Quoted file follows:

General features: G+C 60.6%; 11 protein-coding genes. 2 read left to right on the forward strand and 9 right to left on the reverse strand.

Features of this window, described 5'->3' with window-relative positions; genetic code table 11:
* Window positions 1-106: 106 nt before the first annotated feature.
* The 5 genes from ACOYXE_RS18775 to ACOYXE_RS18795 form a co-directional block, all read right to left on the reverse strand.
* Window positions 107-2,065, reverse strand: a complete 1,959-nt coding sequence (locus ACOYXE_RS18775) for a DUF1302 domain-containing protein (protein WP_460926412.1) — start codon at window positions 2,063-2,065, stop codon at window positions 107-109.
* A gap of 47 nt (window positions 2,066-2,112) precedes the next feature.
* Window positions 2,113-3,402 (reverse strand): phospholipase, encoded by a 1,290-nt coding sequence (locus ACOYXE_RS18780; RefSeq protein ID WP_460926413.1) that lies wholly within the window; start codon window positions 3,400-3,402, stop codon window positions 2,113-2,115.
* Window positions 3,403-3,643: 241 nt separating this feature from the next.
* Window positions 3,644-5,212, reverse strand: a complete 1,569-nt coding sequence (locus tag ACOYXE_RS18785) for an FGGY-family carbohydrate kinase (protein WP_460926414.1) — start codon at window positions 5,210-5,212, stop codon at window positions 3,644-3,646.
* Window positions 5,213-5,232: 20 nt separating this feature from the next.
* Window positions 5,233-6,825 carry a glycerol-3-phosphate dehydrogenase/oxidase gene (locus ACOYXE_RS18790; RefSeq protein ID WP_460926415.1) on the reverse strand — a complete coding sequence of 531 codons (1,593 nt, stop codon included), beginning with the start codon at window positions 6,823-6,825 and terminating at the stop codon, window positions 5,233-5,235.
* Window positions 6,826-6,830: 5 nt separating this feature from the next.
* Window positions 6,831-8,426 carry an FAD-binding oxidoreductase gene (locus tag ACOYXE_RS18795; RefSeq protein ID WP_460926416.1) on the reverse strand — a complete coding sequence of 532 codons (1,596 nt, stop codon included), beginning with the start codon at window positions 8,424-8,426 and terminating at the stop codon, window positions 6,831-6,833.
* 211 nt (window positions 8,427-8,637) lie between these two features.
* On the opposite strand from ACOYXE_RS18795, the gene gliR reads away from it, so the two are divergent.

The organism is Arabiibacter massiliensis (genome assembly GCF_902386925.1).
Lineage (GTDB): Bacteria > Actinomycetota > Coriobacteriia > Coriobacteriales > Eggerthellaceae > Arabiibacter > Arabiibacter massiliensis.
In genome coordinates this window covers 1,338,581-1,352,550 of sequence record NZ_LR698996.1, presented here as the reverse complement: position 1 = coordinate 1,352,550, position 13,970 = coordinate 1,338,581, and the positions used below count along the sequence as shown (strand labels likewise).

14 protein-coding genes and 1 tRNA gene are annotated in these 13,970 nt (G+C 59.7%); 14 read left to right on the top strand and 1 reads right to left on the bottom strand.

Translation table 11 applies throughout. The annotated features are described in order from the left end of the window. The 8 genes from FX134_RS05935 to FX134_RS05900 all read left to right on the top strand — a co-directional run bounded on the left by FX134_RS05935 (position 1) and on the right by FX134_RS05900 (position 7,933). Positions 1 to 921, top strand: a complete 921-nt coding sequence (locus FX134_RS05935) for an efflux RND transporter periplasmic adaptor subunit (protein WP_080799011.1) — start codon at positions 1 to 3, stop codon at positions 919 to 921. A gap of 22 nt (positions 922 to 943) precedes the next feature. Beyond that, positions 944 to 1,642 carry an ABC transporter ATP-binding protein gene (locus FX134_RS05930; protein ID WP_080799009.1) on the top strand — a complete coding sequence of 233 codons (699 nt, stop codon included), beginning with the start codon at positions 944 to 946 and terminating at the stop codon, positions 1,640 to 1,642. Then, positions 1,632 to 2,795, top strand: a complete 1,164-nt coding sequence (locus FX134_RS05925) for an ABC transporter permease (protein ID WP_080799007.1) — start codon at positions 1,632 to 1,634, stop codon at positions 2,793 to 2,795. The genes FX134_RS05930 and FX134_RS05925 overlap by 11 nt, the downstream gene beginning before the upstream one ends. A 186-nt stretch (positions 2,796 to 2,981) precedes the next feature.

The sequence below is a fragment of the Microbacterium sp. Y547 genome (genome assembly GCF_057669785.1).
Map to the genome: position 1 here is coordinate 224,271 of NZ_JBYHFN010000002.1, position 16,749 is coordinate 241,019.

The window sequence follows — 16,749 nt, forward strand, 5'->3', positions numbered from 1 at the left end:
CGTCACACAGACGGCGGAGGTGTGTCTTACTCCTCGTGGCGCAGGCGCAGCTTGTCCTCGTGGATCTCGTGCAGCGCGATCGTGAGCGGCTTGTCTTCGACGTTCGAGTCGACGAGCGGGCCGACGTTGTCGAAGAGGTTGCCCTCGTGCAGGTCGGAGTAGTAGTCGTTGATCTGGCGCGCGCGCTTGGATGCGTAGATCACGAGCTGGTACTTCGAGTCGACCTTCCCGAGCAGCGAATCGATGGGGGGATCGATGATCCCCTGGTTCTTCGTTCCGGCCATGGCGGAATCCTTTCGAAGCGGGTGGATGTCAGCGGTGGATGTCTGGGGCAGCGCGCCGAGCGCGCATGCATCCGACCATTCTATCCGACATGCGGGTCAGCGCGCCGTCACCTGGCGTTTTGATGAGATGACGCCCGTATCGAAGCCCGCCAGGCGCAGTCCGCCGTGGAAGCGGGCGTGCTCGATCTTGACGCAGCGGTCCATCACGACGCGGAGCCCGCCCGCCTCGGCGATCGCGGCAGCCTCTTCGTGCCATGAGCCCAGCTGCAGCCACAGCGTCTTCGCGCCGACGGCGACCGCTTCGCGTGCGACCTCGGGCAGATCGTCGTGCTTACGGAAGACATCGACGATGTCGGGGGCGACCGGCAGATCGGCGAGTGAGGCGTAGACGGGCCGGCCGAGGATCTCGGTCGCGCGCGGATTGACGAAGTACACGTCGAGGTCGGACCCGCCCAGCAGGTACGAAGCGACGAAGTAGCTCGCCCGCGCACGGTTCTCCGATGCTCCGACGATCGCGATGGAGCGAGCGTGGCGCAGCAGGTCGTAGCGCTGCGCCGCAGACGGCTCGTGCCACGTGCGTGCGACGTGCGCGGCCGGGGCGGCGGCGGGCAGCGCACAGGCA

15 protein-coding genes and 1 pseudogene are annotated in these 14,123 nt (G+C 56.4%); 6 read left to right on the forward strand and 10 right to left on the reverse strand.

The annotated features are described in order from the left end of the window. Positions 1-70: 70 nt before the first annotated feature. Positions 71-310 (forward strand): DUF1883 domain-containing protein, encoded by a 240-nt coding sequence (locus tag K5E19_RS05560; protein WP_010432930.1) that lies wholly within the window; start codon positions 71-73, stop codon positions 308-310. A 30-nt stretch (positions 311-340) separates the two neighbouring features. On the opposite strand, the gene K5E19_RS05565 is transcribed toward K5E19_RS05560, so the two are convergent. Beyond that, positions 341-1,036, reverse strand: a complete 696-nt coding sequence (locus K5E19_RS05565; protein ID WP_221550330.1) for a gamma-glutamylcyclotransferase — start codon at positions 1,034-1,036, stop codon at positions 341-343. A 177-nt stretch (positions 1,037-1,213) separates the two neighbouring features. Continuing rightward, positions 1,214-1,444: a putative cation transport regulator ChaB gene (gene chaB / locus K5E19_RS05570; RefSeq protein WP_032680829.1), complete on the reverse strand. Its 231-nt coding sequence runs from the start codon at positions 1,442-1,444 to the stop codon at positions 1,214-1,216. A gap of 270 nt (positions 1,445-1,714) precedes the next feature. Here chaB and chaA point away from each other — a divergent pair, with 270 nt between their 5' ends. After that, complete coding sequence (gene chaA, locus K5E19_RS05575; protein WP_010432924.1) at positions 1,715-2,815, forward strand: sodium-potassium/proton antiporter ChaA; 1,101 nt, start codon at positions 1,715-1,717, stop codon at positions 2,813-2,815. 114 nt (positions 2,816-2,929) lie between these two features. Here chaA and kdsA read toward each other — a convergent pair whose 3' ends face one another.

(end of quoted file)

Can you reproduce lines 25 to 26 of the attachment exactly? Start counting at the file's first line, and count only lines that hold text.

15 protein-coding genes and 1 pseudogene are annotated in these 14,123 nt (G+C 56.4%); 6 read left to right on the forward strand and 10 right to left on the reverse strand.

The annotated features are described in order from the left end of the window. Positions 1-70: 70 nt before the first annotated feature. Positions 71-310 (forward strand): DUF1883 domain-containing protein, encoded by a 240-nt coding sequence (locus tag K5E19_RS05560; protein WP_010432930.1) that lies wholly within the window; start codon positions 71-73, stop codon positions 308-310. A 30-nt stretch (positions 311-340) separates the two neighbouring features. On the opposite strand, the gene K5E19_RS05565 is transcribed toward K5E19_RS05560, so the two are convergent. Beyond that, positions 341-1,036, reverse strand: a complete 696-nt coding sequence (locus K5E19_RS05565; protein ID WP_221550330.1) for a gamma-glutamylcyclotransferase — start codon at positions 1,034-1,036, stop codon at positions 341-343. A 177-nt stretch (positions 1,037-1,213) separates the two neighbouring features. Continuing rightward, positions 1,214-1,444: a putative cation transport regulator ChaB gene (gene chaB / locus K5E19_RS05570; RefSeq protein WP_032680829.1), complete on the reverse strand. Its 231-nt coding sequence runs from the start codon at positions 1,442-1,444 to the stop codon at positions 1,214-1,216. A gap of 270 nt (positions 1,445-1,714) precedes the next feature. Here chaB and chaA point away from each other — a divergent pair, with 270 nt between their 5' ends. After that, complete coding sequence (gene chaA, locus K5E19_RS05575; protein WP_010432924.1) at positions 1,715-2,815, forward strand: sodium-potassium/proton antiporter ChaA; 1,101 nt, start codon at positions 1,715-1,717, stop codon at positions 2,813-2,815. 114 nt (positions 2,816-2,929) lie between these two features. Here chaA and kdsA read toward each other — a convergent pair whose 3' ends face one another.